Dir: Agusti Vila. Spain. 1999. 83 mins.
Prod cos: Fernando Colomo, Alta Films, Canal Plus. Domestic dist: Alta Films. Int'l Sales: Sogepaq (00 34 91 524 72 20). Exec prod: Beatriz de la Gandara. Scr: Vila. DoP: David Onedes. Prod des: Sofia Pape. Ed: Miguel Angel Santamaria. Music: Ian Briton. Main cast: Victoria Freire, Alex Bredemuhl, Monica Lopez.
Vila's first feature owes a hefty debt to Eric Rohmer (which the director, to his credit, acknowledges with a dialogue reference in an early scene) and is none the worse for being influenced by its mentor. Lively and amusing, this witty low-budget comedy of romantic errors can expect festival interest and, with critical support, solid if small-scale business in niche cinemas and eventually television.
About to be left by his girlfriend who's going to study in London, Juan salvages his pride by insisting he's the one terminating the relationship. After dangling around at a loose end for a while and suffering through a series of unsuitable blind dates, he decides to shorten the odds on finding love by going every day to the same bench in the park at exactly the same time. But then, just to hedge his bet, he moves on daily to loiter at a table in a nearby bar.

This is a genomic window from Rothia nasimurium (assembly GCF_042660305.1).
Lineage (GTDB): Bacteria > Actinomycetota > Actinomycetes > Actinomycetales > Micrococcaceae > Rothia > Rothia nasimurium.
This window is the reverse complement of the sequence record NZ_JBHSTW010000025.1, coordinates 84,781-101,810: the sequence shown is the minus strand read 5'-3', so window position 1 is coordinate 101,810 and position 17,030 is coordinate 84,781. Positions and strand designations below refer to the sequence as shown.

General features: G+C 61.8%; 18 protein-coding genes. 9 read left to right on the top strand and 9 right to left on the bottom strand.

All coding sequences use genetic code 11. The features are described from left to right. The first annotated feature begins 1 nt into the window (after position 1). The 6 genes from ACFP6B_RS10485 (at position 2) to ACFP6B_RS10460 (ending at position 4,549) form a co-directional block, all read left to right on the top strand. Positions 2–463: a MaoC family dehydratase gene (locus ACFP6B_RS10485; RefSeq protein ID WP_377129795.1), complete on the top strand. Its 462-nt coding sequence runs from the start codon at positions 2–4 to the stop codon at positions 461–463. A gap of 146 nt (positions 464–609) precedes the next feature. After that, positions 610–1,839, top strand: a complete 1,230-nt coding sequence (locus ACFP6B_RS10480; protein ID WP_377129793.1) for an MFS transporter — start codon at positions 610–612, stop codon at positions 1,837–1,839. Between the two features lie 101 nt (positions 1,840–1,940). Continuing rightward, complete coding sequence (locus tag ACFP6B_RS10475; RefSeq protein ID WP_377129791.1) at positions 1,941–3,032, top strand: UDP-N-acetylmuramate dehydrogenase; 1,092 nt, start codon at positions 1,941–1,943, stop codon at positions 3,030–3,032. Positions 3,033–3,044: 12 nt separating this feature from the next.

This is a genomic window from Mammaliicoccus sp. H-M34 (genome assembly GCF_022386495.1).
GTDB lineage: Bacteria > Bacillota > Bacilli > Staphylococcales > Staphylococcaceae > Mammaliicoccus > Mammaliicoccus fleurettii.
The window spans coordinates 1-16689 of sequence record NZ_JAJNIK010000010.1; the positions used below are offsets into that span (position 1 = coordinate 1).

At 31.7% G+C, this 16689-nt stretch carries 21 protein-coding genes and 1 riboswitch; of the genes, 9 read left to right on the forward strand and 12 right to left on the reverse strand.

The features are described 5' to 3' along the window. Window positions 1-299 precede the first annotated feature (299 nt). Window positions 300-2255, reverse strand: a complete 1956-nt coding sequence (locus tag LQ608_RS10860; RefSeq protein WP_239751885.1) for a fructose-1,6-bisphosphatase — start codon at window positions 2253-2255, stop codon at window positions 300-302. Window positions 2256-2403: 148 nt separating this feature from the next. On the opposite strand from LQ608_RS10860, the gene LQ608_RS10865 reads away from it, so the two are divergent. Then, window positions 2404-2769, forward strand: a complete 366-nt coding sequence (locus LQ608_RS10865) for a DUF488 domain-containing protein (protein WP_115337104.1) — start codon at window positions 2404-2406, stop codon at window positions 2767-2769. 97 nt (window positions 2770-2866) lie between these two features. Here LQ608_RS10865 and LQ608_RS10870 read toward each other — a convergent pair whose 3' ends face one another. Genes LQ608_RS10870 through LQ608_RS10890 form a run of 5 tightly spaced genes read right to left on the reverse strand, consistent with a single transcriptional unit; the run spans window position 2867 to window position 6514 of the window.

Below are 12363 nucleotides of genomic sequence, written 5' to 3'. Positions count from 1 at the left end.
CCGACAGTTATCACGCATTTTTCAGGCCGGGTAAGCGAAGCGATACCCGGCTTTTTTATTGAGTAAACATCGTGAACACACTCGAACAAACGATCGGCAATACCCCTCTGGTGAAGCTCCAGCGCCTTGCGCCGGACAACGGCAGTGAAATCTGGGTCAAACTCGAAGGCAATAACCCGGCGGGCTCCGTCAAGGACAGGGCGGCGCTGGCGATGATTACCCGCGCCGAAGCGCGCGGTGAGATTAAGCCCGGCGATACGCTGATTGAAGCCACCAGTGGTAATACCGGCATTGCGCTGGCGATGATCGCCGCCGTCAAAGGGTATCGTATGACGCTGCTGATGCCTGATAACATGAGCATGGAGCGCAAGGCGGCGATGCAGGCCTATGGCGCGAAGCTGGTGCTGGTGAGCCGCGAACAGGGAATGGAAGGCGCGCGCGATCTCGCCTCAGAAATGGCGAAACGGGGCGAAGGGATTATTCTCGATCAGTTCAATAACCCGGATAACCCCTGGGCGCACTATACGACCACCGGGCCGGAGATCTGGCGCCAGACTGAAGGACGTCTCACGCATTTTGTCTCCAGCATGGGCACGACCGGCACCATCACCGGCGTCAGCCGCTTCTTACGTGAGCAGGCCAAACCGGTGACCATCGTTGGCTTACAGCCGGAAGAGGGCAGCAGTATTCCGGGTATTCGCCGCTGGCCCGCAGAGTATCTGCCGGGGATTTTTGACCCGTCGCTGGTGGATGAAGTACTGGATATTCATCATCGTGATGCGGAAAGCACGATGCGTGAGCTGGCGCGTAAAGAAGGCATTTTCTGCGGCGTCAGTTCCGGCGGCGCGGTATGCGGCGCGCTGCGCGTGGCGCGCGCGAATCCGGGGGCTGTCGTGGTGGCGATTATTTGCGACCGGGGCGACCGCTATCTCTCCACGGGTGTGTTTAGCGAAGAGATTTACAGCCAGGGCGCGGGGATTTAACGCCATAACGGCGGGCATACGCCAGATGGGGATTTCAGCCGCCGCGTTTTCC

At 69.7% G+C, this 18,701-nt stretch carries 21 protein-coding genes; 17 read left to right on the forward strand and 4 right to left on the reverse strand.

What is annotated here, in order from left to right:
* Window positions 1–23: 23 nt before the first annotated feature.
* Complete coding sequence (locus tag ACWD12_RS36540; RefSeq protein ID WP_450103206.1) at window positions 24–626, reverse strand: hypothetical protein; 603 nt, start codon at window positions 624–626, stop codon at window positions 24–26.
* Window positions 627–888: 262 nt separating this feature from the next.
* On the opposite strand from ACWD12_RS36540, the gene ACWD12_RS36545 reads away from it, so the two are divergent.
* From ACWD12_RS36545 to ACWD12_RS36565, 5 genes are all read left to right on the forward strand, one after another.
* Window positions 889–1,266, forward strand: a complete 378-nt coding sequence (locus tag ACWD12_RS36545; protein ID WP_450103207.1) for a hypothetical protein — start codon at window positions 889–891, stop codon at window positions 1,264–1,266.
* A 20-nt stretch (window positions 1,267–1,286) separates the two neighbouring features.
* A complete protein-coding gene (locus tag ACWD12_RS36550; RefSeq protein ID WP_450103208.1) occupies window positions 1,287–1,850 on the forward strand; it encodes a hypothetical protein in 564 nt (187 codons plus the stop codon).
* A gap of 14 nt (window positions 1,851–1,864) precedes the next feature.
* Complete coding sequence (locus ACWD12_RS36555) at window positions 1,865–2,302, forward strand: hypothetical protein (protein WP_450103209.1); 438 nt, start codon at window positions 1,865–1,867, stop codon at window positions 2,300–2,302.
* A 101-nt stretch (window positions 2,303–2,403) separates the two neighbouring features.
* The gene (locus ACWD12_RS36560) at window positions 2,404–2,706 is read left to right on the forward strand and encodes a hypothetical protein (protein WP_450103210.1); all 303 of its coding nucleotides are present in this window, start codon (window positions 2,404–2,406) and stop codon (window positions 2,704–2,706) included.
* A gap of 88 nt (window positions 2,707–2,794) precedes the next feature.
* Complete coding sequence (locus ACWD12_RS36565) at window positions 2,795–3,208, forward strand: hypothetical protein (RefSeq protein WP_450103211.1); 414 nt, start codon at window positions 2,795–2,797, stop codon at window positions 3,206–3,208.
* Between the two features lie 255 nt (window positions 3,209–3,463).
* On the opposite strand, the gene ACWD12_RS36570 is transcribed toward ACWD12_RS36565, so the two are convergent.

Inevitably he finds himself having to choose between two potential mates, the slightly flaky Alice, whom he meets in the park, and the studious Ana, who shares his table at the bar. Unaware of each other, neither understands why he's always having to dash off to some vital meeting. And that, essentially, is the plot: the pretext for a suite of misunderstandings and droll ruminations on how to control one's life.
Shot with a handheld camera and direct sound, A Bench In The Park has a rambling, improvised feel which conceals an artful screenplay and some precisely staged visual jokes, while Vila has the sense to wrap things up briskly just as the joke begins to run out of steam. Likeable performances across the board succeed in sustaining audience interest in and sympathy for the often irritatingly self-absorbed and self-deluded characters.